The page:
Movies have already 'sold out' to product placement, music doesn't seem to be far behind... how long until some far-sighted marketer starts flogging products through literature?
I’m a big fan of television show soundtracks.
Not scores - I find those fairly boring, personally - but I love a well soundtracked TV show and find that it adds an excellent layer to the narrative. There are many, many TV shows with fantastic soundtracks - here are two that stand out in my TV-watching experience over the last few years. Well, and I may mention a third - although I don’t mind admitting that it is a bit of a sneaky indulgence that probably just deserves its own post.
This British show started off with some of the best, most fun episodes I’d seen on TV in a while. The first series was just 6 episodes and that was the worst thing about it - that there just wasn’t enough of it. The show did go on for another few seasons, but let’s never, ever even mention 4 and 5, ‘kay?
So what happens when a group of delinquents in South London who are just starting community service for various crimes are hit by a freak electrical storm and gain strange powers? Do you really think they’ll become superheroes? They’re not ‘good’ people - they’re all here because they’ve done something wrong, so who is to say they’ll then use their powers for good? And, anyway, haven’t we had enough of using your powers for good? And I don’t mean in the super-villain sense, just in the "oh shit, but how can I use what I’ve got to fix my life" sense. You know, ordinary petty criminals with selfish desires - they’re just like you and me, really.
Ade Spink previously directed us to five songs (some ... barely qualifying as such) with bad science. This time he returns with science even more dubious - five songs all about time travel! Did he miss a classic? Let him know at @AdeSpink.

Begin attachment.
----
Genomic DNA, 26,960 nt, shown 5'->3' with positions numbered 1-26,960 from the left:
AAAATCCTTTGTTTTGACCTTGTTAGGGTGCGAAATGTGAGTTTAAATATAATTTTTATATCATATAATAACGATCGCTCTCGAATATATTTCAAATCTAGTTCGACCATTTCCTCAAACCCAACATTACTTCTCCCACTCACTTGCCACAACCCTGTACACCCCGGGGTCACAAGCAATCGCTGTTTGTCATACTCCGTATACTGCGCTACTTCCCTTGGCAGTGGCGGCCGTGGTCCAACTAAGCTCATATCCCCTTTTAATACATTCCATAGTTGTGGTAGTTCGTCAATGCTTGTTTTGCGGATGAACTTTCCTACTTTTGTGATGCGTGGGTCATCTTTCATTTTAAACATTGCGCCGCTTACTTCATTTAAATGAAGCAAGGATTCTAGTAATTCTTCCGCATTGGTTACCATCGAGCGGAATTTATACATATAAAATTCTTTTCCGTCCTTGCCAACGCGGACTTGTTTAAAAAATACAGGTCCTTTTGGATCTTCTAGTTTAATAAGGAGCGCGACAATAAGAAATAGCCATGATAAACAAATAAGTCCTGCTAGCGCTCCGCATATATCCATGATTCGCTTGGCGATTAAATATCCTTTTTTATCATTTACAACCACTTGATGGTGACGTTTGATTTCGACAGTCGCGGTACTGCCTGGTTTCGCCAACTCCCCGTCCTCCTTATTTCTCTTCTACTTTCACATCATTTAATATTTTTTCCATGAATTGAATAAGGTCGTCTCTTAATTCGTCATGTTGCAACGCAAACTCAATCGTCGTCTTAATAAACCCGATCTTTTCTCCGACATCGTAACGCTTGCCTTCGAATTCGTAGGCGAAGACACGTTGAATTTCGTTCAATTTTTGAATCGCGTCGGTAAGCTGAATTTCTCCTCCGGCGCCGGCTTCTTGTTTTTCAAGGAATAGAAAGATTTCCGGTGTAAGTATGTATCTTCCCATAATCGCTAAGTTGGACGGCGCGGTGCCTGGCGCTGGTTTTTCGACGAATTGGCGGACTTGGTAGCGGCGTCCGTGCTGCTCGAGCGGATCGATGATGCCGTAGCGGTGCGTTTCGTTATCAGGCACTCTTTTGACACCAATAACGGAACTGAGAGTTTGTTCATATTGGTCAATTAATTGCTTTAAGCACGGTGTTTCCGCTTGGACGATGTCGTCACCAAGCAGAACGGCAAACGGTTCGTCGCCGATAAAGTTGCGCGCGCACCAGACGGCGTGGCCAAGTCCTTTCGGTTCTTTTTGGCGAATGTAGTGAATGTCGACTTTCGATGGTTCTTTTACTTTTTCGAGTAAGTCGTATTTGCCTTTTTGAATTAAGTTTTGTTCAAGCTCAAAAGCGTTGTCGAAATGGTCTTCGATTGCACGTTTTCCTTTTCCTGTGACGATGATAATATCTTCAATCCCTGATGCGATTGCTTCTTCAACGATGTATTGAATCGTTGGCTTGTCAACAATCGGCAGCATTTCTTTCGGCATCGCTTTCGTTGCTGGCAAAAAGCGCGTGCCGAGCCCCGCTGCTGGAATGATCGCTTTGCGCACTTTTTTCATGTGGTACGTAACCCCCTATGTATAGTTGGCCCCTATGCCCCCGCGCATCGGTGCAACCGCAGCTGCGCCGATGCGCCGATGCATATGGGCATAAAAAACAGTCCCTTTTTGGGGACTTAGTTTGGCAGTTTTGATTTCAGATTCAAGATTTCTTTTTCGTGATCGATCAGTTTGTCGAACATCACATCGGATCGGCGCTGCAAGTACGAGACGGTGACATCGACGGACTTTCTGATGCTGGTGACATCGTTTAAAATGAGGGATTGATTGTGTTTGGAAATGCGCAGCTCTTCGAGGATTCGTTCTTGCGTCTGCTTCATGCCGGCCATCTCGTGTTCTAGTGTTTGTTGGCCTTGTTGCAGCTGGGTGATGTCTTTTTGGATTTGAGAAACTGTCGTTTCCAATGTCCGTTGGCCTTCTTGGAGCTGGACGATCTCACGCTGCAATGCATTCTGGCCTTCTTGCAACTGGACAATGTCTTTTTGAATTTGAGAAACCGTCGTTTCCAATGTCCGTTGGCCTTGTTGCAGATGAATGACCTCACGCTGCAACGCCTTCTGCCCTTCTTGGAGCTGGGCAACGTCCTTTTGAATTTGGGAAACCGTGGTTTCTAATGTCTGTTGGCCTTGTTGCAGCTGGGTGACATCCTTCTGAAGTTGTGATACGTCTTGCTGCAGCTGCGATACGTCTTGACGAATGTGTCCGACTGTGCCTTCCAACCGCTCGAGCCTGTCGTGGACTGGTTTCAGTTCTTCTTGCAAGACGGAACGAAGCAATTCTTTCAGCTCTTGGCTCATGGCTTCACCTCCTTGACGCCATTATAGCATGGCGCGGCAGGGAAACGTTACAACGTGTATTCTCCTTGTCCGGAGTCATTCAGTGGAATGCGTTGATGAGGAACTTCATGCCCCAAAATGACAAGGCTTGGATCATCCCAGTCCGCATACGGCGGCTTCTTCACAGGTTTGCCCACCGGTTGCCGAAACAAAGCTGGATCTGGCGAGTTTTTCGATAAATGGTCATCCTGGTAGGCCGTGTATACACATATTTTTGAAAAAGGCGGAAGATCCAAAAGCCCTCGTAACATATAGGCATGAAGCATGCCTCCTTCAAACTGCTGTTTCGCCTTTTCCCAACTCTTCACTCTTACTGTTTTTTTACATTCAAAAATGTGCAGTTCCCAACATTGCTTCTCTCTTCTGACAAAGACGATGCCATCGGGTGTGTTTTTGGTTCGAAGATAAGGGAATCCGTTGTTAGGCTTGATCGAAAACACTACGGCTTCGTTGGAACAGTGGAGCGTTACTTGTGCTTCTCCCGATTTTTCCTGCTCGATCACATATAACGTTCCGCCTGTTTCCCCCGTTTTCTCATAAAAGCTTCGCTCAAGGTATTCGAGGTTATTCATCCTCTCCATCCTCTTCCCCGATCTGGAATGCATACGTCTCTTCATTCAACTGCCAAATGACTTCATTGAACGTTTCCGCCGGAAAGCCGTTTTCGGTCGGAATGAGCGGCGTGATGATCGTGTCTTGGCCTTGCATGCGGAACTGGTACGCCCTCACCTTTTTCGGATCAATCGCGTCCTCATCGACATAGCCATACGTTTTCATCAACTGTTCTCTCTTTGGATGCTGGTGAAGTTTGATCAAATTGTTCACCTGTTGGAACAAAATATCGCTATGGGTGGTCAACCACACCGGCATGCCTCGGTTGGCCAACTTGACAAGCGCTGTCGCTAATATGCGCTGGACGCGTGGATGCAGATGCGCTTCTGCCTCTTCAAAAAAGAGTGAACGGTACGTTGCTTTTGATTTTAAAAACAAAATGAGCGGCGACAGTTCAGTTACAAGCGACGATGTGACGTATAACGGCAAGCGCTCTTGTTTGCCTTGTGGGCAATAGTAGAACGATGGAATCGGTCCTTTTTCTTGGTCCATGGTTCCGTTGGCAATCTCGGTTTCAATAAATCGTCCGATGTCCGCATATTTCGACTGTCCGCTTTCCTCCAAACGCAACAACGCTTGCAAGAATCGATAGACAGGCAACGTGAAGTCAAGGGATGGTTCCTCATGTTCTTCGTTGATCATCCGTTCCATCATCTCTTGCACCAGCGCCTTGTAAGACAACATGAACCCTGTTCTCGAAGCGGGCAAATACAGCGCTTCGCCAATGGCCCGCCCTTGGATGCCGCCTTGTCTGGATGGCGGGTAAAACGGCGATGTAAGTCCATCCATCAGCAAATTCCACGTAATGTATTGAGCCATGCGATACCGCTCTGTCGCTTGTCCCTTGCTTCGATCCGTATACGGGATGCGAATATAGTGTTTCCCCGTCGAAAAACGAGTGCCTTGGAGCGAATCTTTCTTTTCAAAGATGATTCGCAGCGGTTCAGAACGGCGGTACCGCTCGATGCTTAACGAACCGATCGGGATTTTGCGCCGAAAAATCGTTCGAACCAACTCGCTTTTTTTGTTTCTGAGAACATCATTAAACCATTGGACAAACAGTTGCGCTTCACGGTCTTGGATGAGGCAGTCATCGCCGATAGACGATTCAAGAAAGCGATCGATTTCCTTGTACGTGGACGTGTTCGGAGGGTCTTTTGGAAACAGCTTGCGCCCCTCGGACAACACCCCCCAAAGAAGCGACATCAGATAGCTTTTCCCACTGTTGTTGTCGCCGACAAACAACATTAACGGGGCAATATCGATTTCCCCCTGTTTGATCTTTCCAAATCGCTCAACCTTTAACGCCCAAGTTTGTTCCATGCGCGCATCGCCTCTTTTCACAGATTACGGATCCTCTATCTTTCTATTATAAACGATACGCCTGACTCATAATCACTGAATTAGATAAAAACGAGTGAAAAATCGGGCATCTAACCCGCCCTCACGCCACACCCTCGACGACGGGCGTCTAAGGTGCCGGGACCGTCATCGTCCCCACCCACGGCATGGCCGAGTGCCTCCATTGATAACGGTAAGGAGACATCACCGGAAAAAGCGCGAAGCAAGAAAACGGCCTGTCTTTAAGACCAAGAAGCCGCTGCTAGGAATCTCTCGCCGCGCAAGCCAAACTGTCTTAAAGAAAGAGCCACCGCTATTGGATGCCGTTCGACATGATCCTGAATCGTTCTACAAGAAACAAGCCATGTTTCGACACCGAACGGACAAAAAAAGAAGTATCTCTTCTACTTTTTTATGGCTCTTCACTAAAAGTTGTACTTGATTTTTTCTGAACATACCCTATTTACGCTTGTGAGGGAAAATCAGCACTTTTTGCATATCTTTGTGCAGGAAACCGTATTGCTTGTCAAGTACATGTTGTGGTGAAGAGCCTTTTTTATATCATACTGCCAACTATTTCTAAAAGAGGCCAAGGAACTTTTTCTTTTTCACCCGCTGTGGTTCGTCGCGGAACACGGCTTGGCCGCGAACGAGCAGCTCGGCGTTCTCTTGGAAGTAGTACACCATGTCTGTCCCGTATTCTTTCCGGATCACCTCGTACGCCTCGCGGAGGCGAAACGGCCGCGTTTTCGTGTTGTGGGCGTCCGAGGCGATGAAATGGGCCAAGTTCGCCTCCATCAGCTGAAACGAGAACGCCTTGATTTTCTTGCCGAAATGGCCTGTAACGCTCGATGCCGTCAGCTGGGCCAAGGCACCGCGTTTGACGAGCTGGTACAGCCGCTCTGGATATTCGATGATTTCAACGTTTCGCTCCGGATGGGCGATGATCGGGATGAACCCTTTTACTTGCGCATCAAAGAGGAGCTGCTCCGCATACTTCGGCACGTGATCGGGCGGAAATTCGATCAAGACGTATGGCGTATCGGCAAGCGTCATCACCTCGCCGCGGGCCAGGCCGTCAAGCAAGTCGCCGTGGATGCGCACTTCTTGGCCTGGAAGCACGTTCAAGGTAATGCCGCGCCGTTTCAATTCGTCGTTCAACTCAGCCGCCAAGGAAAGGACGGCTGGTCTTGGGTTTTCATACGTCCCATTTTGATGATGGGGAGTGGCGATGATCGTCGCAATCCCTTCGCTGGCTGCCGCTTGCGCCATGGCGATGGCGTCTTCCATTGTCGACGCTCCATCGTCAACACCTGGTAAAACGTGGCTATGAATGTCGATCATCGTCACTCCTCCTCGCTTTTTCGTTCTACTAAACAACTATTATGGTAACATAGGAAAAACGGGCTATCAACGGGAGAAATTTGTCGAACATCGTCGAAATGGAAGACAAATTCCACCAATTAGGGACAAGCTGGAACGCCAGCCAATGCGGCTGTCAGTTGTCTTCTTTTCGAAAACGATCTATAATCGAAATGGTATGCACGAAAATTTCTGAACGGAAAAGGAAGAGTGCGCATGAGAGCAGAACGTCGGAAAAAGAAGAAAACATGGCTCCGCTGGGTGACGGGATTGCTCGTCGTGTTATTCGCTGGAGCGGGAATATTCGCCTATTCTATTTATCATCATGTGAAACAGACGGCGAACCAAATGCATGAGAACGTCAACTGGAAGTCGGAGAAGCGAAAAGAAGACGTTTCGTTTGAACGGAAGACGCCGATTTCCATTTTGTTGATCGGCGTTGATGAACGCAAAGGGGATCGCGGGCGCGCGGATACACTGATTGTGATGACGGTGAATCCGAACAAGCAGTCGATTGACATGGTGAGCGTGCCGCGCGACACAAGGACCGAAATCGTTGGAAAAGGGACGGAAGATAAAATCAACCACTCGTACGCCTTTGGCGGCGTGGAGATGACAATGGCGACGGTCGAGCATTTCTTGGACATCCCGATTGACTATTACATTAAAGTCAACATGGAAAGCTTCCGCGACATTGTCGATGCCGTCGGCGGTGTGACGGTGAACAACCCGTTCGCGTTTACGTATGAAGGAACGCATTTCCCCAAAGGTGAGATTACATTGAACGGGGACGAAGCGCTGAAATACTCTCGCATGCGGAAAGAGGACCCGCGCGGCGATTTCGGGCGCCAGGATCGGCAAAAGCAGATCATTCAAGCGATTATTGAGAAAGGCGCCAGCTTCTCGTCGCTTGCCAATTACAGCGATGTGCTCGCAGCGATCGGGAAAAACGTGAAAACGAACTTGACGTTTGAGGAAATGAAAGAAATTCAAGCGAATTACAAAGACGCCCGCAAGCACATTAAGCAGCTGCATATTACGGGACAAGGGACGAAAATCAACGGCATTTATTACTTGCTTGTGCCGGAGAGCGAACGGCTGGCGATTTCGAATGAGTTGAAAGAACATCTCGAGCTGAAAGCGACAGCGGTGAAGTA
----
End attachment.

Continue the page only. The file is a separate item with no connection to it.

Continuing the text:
Did Doc and Marty McFly inadvertently make 2015 a landmark year in time travel culture, or did they somehow know back in 1985 that this was going to happen? Why not enjoy five time-traveller based songs while you unravel that paradox.
“What the MOOG SYNTHESISER opens up for the future of music is beyond dreams” reads the hyperbole on the sleeve for Moog Indigo from 1970. Perrey was the archetypical out-of time genius, a synthesiser pioneer who sequenced his music by hand, meticulously cutting tape into tiny fragments and splicing it back together.
"Passport To The Future" closes the Moog Indigo album, arguably the pinnacle of Perrey’s output. This particular track is a hopeful jaunty vision of what he saw music would eventually become; a clean electronic sound eschewing such prosaic concerns as bands and instruments. Thinking multi-dimensionally, maybe there exists a world where people took notice of this track, and now we all travel to work by jet pack in our gleaming silver cities?
When your editor says "Power Ballads!" and your mind doesn’t immediately start hearing Poison’s "Every Rose Has It’s Thorn", it means you may not have the same understanding of power ballads as everyone else. Hell, if you even heard Miley’s version of that track, you’d be okay - but if you didn’t, then you’d better explain just what you think power ballads are.
And by you, I mean me.
With that in mind, here are some songs that I consider power ballads. You may notice they are all big melodramatic numbers with power vocals and lyrics that are easy enough to remember. A solid chorus can take a power ballad a long way - even further if comes with a defiant rhythm that forces you to sit up and chair dance. Sometimes they go acoustic, sometimes they don’t. But there is always an element of great theatricality in them, sometimes verging on camp. (And they’re not all from the 80s.)